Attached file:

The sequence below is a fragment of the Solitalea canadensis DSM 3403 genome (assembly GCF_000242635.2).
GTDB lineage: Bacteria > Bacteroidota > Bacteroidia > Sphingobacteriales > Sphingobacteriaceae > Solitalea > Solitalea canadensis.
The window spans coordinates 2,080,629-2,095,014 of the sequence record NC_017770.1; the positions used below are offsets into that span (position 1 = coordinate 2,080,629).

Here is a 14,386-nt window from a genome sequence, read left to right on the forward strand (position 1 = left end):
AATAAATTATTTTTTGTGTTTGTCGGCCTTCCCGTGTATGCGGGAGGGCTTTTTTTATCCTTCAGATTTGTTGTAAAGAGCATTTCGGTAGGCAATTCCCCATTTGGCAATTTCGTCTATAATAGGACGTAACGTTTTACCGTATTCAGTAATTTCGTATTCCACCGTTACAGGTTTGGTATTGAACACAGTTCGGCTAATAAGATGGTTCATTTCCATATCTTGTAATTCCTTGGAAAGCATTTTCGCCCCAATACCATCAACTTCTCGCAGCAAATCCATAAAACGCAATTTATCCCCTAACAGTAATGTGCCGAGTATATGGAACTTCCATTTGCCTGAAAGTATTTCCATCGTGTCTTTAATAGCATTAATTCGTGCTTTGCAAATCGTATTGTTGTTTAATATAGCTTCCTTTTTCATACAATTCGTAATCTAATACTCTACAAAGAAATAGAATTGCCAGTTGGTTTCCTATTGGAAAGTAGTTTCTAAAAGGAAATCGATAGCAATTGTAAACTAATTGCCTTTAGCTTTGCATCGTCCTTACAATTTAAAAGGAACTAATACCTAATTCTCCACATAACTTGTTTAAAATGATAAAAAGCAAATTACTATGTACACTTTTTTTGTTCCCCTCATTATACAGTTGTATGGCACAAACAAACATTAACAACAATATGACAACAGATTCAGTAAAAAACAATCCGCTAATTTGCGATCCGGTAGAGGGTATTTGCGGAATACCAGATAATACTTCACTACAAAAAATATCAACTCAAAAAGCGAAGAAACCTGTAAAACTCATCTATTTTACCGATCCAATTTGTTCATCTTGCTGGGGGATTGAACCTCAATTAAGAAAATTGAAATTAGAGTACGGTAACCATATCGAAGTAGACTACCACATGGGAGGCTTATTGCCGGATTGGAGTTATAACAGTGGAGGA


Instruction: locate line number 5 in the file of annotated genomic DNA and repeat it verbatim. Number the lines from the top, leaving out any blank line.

AATAAATTATTTTTTGTGTTTGTCGGCCTTCCCGTGTATGCGGGAGGGCTTTTTTTATCCTTCAGATTTGTTGTAAAGAGCATTTCGGTAGGCAATTCCCCATTTGGCAATTTCGTCTATAATAGGACGTAACGTTTTACCGTATTCAGTAATTTCGTATTCCACCGTTACAGGTTTGGTATTGAACACAGTTCGGCTAATAAGATGGTTCATTTCCATATCTTGTAATTCCTTGGAAAGCATTTTCGCCCCAATACCATCAACTTCTCGCAGCAAATCCATAAAACGCAATTTATCCCCTAACAGTAATGTGCCGAGTATATGGAACTTCCATTTGCCTGAAAGTATTTCCATCGTGTCTTTAATAGCATTAATTCGTGCTTTGCAAATCGTATTGTTGTTTAATATAGCTTCCTTTTTCATACAATTCGTAATCTAATACTCTACAAAGAAATAGAATTGCCAGTTGGTTTCCTATTGGAAAGTAGTTTCTAAAAGGAAATCGATAGCAATTGTAAACTAATTGCCTTTAGCTTTGCATCGTCCTTACAATTTAAAAGGAACTAATACCTAATTCTCCACATAACTTGTTTAAAATGATAAAAAGCAAATTACTATGTACACTTTTTTTGTTCCCCTCATTATACAGTTGTATGGCACAAACAAACATTAACAACAATATGACAACAGATTCAGTAAAAAACAATCCGCTAATTTGCGATCCGGTAGAGGGTATTTGCGGAATACCAGATAATACTTCACTACAAAAAATATCAACTCAAAAAGCGAAGAAACCTGTAAAACTCATCTATTTTACCGATCCAATTTGTTCATCTTGCTGGGGGATTGAACCTCAATTAAGAAAATTGAAATTAGAGTACGGTAACCATATCGAAGTAGACTACCACATGGGAGGCTTATTGCCGGATTGGAGTTATAACAGTGGAGGA